of course, is that of matricide (killing mom). In the end, Orestes is pardoned by the gods deus ex machina. SOPHOCLES Sophocles (497-406 B.C.) was responsible for the addition of the third actor to the stage. He wrote over 100 plays, winning the City Dionysia prize 18 times, only 7 of his

plays have survived. His most famous trilogy is OEDIPUS REX. Oedipus Rex (Oedipus the King) Tells the story of Oedipus saving the city of Thebes. The cost ? Discovering that he has murdered his father and married his mother in an effort to avoid exactly that fate. His mother-wife kills herself, and Oedipus blinds himself

and condemns himself to exile and life as a blind beggar. The rest of his life, and his death , is the story of the second play, Oedipus at Colonus. The trilogy ends with Antigone, in which Oedipus younger daughter, Antigone, sacrifices her life in a futile

attempt to fulfill another important religious obligation that of burying the dead. Oedipus to Antigone 3BDvJ0w&index=4&list=PL784AA73D8C1 C4BAB EURIPEDES

Euripedes (480-405 B.C.) was the youngest, most modern, and least popular of the three great writers of tragedy. He appealed to the emotions by including in

his plays a look at the small details of the daily lives of his characters. Medea tells of the mythological sorceress who helped Jason win the Golden Fleece. After their marriage she continues to help Jason in his rise to power, but he abandons her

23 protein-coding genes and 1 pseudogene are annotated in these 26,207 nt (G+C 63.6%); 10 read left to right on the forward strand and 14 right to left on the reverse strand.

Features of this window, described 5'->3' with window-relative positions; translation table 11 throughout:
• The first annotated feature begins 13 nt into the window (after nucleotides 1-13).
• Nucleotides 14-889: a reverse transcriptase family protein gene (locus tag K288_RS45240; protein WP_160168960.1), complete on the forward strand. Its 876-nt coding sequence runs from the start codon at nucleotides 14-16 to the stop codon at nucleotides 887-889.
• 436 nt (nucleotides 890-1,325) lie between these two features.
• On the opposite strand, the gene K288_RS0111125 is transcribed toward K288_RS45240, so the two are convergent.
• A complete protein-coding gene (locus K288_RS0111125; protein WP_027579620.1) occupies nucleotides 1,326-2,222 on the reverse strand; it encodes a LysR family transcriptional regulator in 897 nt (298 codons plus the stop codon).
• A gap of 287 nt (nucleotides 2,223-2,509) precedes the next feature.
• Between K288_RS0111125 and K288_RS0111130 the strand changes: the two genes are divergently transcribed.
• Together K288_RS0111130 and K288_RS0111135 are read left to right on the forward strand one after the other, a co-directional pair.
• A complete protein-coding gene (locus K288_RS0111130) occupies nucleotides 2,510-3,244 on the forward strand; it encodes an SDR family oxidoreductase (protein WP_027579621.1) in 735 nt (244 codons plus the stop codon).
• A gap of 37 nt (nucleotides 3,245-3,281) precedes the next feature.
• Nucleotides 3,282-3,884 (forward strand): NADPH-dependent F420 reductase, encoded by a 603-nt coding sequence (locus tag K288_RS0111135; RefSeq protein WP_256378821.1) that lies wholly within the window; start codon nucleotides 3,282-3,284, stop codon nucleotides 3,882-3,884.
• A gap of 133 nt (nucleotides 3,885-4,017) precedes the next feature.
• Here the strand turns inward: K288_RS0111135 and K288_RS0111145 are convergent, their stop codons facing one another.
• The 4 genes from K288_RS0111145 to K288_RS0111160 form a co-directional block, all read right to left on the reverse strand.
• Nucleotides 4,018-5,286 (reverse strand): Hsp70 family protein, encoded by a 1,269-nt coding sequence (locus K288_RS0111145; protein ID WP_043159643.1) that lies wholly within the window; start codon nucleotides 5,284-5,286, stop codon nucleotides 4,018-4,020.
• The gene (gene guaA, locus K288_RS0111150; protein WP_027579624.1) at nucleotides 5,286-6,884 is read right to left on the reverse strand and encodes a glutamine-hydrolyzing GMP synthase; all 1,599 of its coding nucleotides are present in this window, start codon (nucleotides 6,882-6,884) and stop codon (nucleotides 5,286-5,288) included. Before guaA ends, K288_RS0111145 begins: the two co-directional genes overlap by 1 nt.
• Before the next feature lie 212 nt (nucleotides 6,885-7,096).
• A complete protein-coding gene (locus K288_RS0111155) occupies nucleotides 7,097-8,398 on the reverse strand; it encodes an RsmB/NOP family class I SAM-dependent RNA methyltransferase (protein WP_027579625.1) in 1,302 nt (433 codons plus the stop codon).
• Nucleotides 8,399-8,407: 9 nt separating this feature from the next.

for Glauce, a daughter of Creon. Driven mad by her jealousy, Medea takes her revenge on Jason by gruesomely murdering their two children. The Trojan Women is one of the most powerful antiwar plays ever written.

TRAGIC GREEK PLAYWRIGHTS Aeschylus wrote about gods, Sophocles wrote about

heroes, Euripedes wrote about men. ARISTOPHANES Eleven surviving plays of Aristophanes (445-380 B.C.) are the only examples we have of what is called Old Comedy. Aristophanes wrote funny,

and therefore very popular, social satire. He poked fun at public figures such as Socrates in his play The Clouds and Euripedes in his play The Frogs. Lysistrata In Lysistrata, the title character decides to put an end to war. She

calls the other wives to a secret meeting and convinces them all to shut themselves away from their husbands until they end the war. In the end, Lysistrata dictates the terms of surrender. MENANDER Wrote New Comedy. Only fragments of his plays had been found, and most of what

we know of his works was learned from studying Roman playwrights who copied him. Menander wrote comedies dealing with daily life and domestic situations. His plays featured characters such as clever servants, protective fathers, and young lovers - types who have been standards in the comic theatre ever since!

From Ritual to Theatre FxuiaWQ&list=PL784AA73D8C1C4BAB&in dex=6